“I found a large Bundle of Letters”

ELIZABETH WILLING POWEL not only purchased six coach horses from George Washington when he was preparing to move back to Mount Vernon from Philadelphia in 1797, she also bought his writing desk (at auction). The following letter reveals that she found an interesting packet in a drawer of the desk.

Phila. 11 [–13] th March 1797My very dear Sir
Like a true Woman (as you will think) in the Moment of Exultation, and on the first Impulse (for you know we are never supposed to act Systematically or from attentive Consideration,[)] I take up my Pen to address you, as you have given me a complete Triumph on the Subject of all others on which you have I suppose thought me most deficient, and most opposite to yourself; and what is still more charming—your Candor shall preside as Judge, nay you shall pass Sentence on yourself, and I will not appeal from your Decision. Suppose I should prove incontestably that you have without Design put into my Possession the love Letters of a Lady addressed to you under the most solemn Sanction; & a large Packet too. What will the Goddess of Prudence and Circumspection say to her favorite Son and Votary for his dereliction of Principles to which he has hitherto made such serious Sacrifices. Was the Taste of your Sex predominant in your Breast; and did the Love of Variety so preponderate, that because you had never blundered as President, was you determined to try its Delights as a private Gentleman; but to keep you no longer in Suspense, tho’ I know that your Nerves are not as irritable as a fine Ladies, yet I will with the Generosity of my Sex relieve you, by telling you—that upon opening one of the Drawers of your writing Desk I found a large Bundle of Letters from Mrs Washington bound up and labled with your usual Accuracy. Mr Lear was present, I immediately desired him to take Charge of the Package which he declined—alleging that he thought it was safer in my Hands, at least for some Time—at first I urged it; but finding him Inflexible as I suppose from Motives of Delicacy I sealed them up And I trust it is unnecessary for me to add that they will be keept Inviolably until I deliver them to him or to your Order. As Mr Lear has been connected both with you and Mrs Washington, and as it is probable that some family Circumstances may have been mingled into her Communications to you, to save his Feelings I have sealed the Package with Three Seals bearing the Impression of my blessed Friends Arms, such as that I myself use. Should Mrs Washington appear to have any unpleasant Sensations on this Subject you will I am certain remove them by reminding her—that tho’ Curiosity is supposed to be a prominent feature of the female Mind, yet it will ever be powerfully counteracted when opposed by native Delicacy, or sense of Honor, and I trust a pious Education.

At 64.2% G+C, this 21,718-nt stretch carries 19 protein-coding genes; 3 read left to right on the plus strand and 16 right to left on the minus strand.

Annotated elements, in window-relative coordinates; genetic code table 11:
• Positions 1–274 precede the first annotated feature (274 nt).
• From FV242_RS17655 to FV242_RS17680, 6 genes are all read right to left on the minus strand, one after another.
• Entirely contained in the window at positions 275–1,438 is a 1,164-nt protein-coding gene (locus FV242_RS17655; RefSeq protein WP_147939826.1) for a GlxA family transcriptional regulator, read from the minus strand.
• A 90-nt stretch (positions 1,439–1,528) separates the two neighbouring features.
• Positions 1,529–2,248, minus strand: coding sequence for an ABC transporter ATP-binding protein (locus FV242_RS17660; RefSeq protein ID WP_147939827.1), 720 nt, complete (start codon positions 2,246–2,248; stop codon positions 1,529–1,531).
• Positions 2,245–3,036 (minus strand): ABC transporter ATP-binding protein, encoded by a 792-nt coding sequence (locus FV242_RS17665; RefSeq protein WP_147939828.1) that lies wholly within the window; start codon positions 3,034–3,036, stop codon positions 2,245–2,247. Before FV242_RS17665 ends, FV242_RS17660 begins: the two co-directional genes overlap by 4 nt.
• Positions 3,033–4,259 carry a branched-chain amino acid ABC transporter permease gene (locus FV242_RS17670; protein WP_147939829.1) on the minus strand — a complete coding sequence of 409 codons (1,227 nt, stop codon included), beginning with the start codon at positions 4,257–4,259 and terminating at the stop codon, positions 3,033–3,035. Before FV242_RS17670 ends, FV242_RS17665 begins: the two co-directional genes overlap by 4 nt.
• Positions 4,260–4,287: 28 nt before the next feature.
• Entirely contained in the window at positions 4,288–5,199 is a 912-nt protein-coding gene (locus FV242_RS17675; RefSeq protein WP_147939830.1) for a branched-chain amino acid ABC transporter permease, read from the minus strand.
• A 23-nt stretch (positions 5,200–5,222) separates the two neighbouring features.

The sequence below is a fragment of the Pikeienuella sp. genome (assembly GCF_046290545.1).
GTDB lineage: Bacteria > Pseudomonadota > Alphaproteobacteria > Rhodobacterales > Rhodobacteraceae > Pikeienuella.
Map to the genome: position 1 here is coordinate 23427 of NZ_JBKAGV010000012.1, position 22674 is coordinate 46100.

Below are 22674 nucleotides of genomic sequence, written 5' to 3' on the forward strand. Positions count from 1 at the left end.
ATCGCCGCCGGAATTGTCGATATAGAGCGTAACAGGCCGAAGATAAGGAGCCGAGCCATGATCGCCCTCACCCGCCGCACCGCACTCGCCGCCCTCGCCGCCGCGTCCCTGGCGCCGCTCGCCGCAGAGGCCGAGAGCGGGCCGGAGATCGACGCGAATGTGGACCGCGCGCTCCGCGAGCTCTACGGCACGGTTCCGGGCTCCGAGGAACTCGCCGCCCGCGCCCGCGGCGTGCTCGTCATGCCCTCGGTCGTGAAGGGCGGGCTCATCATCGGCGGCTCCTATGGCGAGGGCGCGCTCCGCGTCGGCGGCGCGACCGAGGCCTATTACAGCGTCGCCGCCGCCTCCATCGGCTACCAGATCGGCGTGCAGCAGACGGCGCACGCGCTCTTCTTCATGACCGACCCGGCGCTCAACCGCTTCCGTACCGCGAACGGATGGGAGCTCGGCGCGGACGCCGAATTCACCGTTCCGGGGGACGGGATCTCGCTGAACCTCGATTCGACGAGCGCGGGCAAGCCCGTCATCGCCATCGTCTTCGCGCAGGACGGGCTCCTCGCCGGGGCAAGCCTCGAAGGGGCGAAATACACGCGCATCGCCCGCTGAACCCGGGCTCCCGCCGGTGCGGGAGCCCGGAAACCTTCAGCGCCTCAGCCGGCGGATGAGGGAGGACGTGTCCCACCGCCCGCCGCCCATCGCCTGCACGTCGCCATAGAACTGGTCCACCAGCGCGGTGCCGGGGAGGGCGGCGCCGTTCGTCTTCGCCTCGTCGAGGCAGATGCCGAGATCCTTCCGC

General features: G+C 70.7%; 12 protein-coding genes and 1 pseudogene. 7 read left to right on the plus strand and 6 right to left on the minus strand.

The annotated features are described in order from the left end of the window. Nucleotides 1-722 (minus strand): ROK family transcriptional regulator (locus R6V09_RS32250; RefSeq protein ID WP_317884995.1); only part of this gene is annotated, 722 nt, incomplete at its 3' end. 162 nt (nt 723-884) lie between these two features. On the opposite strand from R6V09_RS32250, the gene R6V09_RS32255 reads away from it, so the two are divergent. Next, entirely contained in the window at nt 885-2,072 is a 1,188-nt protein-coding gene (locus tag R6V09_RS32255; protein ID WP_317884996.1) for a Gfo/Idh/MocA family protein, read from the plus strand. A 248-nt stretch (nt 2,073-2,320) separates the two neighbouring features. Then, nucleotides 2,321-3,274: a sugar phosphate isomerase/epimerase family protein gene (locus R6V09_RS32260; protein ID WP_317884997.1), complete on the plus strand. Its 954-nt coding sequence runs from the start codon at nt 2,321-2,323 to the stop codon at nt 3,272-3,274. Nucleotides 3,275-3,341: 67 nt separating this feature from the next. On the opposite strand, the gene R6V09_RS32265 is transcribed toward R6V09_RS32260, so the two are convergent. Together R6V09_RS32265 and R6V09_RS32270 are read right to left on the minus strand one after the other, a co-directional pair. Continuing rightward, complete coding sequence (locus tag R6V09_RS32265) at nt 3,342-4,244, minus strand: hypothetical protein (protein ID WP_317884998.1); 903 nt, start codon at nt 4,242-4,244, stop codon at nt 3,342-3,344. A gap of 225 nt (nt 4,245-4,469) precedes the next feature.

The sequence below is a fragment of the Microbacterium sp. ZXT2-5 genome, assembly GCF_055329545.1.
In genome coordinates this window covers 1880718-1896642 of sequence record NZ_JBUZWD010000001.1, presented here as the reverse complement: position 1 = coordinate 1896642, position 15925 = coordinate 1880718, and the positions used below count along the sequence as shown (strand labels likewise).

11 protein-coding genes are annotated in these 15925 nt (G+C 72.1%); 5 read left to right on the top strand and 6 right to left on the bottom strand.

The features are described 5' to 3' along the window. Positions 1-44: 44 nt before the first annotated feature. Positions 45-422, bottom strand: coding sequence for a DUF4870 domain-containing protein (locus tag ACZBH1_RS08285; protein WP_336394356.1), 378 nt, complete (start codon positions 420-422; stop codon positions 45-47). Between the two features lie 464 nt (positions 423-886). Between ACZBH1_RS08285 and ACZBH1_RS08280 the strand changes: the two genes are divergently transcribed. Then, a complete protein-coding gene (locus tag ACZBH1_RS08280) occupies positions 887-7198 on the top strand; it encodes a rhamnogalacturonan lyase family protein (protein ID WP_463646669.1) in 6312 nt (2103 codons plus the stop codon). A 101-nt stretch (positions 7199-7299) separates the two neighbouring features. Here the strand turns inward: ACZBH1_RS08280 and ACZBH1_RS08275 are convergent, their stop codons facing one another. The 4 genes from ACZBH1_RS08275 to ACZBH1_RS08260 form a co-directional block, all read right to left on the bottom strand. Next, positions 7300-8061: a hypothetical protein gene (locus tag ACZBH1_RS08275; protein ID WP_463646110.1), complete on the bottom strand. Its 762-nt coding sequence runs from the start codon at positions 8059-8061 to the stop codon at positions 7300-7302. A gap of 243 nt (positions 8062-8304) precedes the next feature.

I shall my good Sir give to Mr Lear 245 Dollars which I find was the first Cost of the writing Desk. In my Estimation its Value is not in the least diminished by your use of it; nor from its having been the Repository of those valuable Documents that originated with you during your wise and peaceful Administration for Eight Years. I am sensible many true & handsome Compliments might be paid to you on this Occasion; but as they have been resounded with Elegance & Sincerity through the Whole Continent, and will be re-echoed by Posterity, as you must be conscious they are just and as you are not a Man of Vanity, I will not in my blundering Way attempt a Theme that I feel myself totally inadequate to, as Blundering would not have to me even the Charm of variety to recommend it.